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China Has Big Lead in Critical Emerging Technologies: Study

China has a ‘stunning lead’ in most of the 44 critical emerging technologies, an Australian Strategic Policy Institute study said, adding that democratic nations need to collaborate more

A Western security think tank said on Thursday that China has a "stunning lead" in 37 out of 44 critical emerging technologies.
China hi-tech workers in suits. Reuters file photo.


A Western security think tank said on Thursday that China has a “stunning lead” in 37 out of 44 critical emerging technologies.

The Australian Strategic Policy Institute (ASPI) said its study showed Western democracies are losing the global race for research output.

The ASPI study – which tracks defence, space, energy and biotechnology – said that in some fields, all of the world’s top 10 research institutions are based in China.

The study, funded by the United States State Department, found the United States was often second-ranked, although it led global research in high-performance computing, quantum computing, small satellites and vaccines.

“Western democracies are losing the global technological competition, including the race for scientific and research breakthroughs,” the report said, urging greater research investment by governments.

China had established a “stunning lead in high-impact research” under government programs.


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High-impact research

The report called for democratic nations to collaborate more often to create secure supply chains and “rapidly pursue a strategic critical technology step-up”.

ASPI tracked the most-cited scientific papers, which it said are the most likely to result in patents. China’s surprise breakthrough in hypersonic missiles in 2021 would have been identified earlier if China’s strong research had been detected, it said.

“Over the past five years, China generated 48.49% of the world’s high-impact research papers into advanced aircraft engines, including hypersonics, and it hosts seven of the world’s top 10 research institutions,” it said.

In the fields of photonic sensors and quantum communication, China’s research strength could result in it “going dark” to the surveillance of western intelligence, including the “Five Eyes” of Britain, United States, Australia, Canada and New Zealand, it said.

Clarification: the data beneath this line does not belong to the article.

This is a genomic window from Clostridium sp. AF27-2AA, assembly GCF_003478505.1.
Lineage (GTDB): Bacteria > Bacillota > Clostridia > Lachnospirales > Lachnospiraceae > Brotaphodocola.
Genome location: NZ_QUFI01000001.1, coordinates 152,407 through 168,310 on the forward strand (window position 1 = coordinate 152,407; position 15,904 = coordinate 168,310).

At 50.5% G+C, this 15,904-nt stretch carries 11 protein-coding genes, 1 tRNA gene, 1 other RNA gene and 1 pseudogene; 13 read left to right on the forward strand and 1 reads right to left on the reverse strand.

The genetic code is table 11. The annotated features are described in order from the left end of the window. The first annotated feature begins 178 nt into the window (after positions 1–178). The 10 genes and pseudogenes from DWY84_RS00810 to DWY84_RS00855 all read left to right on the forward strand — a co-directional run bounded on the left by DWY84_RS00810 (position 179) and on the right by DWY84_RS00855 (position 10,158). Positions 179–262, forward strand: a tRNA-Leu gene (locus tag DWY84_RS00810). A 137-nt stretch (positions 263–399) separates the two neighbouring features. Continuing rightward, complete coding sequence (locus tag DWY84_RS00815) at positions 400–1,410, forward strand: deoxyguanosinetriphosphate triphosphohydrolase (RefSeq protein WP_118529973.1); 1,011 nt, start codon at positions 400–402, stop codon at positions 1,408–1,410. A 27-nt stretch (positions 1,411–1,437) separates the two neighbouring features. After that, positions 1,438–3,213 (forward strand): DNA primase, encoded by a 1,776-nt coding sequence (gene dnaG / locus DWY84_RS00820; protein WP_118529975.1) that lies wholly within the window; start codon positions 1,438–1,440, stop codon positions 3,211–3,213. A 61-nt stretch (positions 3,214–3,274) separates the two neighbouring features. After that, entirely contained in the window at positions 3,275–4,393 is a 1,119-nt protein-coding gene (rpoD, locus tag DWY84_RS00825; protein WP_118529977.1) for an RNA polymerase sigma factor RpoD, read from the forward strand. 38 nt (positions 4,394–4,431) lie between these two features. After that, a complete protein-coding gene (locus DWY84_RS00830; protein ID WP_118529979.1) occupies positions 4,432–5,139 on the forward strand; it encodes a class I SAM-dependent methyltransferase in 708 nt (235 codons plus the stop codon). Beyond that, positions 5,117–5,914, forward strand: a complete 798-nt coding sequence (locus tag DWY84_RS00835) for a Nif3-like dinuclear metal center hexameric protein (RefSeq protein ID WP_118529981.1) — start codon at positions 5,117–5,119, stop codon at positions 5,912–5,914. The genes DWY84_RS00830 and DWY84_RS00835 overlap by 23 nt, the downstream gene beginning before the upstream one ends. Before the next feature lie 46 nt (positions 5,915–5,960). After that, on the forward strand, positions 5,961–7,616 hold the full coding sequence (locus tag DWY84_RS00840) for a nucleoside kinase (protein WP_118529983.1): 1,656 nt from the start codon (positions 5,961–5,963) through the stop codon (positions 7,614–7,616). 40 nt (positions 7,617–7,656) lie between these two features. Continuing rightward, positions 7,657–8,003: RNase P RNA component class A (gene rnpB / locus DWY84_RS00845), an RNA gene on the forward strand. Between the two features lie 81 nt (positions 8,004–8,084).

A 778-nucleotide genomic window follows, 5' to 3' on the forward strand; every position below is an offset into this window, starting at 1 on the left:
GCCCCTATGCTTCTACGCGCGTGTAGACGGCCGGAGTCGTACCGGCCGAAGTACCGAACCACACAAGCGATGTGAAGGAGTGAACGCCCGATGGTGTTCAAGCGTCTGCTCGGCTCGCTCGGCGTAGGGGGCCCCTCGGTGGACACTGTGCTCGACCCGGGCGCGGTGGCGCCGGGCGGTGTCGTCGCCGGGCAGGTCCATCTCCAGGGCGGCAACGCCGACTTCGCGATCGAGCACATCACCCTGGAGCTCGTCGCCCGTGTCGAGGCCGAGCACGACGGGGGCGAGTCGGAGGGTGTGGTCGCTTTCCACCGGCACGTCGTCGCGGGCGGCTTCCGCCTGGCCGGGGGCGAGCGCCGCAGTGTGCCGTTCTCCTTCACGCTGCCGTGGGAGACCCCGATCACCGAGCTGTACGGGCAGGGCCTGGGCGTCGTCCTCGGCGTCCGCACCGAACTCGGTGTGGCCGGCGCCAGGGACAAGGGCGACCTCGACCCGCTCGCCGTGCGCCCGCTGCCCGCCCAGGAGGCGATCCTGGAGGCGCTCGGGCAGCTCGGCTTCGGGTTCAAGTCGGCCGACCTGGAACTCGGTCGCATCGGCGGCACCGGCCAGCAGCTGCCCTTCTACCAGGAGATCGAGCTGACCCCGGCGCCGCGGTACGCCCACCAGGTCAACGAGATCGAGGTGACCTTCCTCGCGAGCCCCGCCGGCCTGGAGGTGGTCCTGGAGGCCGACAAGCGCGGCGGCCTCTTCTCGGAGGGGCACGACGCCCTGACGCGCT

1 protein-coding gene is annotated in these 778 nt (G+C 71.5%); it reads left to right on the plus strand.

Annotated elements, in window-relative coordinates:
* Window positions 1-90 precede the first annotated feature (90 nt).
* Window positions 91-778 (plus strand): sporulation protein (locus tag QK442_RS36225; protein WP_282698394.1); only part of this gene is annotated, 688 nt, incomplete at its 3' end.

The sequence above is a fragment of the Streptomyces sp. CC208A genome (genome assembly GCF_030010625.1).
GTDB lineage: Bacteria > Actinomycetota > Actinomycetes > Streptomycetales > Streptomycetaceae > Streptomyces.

National talent flows of researchers were also tracked and monopoly risks were identified.


Monopoly tipped in 10 fields

China was likely to emerge with a monopoly in 10 fields including synthetic biology, where it produces one-third of all research, as well as electric batteries, 5G, and nano manufacturing.

The Chinese Academy of Sciences, a government research body, ranked first or second in most of the 44 technologies tracked, which spanned defence, space, robotics, energy, the environment, biotechnology, artificial intelligence (AI), advanced materials and quantum technology.

China was bolstering its research with knowledge gained overseas, and the data showed one-fifth of the top Chinese researchers were trained in a Five Eyes country, it said.

The study recommended visa screening programs to limit illegal technology transfers and instead favour international collaboration with security allies.

Australia’s universities have said they are complying with foreign influence laws designed to stop the illegal transfer of technology to China, but also noted international collaboration is an integral part of university research.


  • Reuters with additional editing by Jim Pollard





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Jim Pollard

Jim Pollard is an Australian journalist based in Thailand since 1999. He worked for News Ltd papers in Sydney, Perth, London and Melbourne before travelling through SE Asia in the late 90s. He was a senior editor at The Nation for 17+ years.


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